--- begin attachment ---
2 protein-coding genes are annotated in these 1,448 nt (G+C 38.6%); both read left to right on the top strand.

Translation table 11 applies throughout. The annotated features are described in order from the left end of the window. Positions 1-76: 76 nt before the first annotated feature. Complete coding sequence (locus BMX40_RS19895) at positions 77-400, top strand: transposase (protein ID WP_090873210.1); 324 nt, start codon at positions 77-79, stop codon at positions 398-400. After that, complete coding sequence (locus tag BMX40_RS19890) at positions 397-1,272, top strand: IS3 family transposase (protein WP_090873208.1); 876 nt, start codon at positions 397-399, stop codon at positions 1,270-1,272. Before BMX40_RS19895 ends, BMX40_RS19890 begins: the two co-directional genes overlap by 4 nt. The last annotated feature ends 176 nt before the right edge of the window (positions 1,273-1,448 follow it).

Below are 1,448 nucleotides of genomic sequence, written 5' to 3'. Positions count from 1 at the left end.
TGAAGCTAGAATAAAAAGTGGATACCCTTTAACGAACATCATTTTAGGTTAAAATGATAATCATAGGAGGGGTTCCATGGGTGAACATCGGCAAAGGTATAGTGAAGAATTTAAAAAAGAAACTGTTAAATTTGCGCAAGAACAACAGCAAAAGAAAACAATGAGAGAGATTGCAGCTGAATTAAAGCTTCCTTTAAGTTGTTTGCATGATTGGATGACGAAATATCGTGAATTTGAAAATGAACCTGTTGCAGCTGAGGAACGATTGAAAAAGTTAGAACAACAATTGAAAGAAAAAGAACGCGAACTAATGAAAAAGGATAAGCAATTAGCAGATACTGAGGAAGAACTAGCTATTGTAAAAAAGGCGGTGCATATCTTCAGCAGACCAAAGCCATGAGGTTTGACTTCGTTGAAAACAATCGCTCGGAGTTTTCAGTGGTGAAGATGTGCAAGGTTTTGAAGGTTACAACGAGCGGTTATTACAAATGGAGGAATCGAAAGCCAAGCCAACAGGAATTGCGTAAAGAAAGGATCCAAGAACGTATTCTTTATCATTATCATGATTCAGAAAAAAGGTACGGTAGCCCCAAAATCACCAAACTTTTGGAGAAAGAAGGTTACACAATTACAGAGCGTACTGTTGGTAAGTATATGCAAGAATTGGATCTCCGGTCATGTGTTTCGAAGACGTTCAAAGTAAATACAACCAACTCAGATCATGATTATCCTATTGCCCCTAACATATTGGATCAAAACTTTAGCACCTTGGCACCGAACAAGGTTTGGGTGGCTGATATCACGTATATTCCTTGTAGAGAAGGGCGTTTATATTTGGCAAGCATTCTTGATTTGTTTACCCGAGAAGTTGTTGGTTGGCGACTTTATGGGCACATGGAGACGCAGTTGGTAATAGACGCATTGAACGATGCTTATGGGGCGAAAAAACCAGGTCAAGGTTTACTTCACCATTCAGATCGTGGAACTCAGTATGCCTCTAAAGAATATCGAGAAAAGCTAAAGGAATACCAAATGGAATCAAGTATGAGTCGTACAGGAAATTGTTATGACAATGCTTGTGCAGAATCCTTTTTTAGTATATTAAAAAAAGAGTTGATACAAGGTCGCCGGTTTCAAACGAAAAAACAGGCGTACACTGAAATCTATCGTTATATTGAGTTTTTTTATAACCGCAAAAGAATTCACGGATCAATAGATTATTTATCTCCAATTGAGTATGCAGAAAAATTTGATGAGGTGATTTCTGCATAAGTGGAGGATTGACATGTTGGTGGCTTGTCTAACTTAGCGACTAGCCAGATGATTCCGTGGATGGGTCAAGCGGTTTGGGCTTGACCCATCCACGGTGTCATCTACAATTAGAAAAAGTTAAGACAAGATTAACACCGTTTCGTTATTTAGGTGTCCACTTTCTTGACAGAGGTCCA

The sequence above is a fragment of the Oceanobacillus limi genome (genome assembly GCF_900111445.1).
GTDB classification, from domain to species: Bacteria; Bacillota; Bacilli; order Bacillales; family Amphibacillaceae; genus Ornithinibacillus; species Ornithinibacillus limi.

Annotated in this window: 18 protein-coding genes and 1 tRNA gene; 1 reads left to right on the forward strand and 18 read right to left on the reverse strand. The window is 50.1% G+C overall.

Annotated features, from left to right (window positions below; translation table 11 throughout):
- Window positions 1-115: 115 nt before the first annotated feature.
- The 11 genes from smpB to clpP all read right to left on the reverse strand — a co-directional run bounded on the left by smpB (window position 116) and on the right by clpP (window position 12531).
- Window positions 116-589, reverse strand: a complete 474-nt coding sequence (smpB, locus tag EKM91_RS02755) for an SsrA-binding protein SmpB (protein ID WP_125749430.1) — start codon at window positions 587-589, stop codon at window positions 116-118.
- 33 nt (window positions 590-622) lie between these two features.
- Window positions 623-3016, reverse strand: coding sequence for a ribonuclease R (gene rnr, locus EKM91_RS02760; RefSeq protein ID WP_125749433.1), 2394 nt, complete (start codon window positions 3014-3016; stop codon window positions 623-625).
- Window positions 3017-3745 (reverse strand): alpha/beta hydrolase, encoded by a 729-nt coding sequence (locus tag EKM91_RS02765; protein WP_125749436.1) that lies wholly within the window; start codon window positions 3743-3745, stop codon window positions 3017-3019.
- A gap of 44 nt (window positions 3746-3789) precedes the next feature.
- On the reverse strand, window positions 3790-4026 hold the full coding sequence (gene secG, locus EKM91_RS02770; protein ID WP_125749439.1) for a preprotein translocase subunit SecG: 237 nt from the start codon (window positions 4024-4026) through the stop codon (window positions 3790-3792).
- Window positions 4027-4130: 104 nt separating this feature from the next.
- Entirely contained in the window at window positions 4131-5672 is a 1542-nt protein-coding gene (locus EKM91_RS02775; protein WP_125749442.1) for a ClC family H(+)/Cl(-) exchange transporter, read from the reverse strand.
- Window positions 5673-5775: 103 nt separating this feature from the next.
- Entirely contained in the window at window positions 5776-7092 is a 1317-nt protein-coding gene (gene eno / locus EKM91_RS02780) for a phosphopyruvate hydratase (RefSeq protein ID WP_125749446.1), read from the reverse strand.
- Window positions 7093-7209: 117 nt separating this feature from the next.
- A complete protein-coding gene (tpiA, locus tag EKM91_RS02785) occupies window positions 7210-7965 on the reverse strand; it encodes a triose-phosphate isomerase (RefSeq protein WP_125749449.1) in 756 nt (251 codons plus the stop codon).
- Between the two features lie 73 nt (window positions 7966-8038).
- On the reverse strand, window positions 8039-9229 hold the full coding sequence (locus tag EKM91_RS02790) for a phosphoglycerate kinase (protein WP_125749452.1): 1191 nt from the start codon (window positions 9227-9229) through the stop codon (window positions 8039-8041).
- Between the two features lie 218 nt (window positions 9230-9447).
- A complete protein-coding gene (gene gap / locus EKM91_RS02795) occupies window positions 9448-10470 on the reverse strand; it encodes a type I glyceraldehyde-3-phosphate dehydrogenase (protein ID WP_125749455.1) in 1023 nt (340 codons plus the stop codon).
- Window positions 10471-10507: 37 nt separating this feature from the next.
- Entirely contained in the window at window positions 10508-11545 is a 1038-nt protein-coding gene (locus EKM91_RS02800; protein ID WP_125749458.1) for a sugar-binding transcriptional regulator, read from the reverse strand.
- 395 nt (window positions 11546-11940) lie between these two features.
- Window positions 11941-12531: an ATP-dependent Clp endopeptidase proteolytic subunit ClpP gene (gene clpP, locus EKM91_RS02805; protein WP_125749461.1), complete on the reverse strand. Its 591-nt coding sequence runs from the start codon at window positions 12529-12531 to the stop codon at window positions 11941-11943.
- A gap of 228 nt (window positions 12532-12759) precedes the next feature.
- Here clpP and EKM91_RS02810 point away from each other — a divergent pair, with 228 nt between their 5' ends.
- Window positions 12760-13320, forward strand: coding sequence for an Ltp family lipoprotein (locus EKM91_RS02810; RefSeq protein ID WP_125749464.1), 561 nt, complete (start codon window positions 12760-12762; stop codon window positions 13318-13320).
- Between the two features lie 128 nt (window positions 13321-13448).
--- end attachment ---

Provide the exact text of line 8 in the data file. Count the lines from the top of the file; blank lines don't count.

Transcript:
Annotated features, from left to right (window positions below; translation table 11 throughout):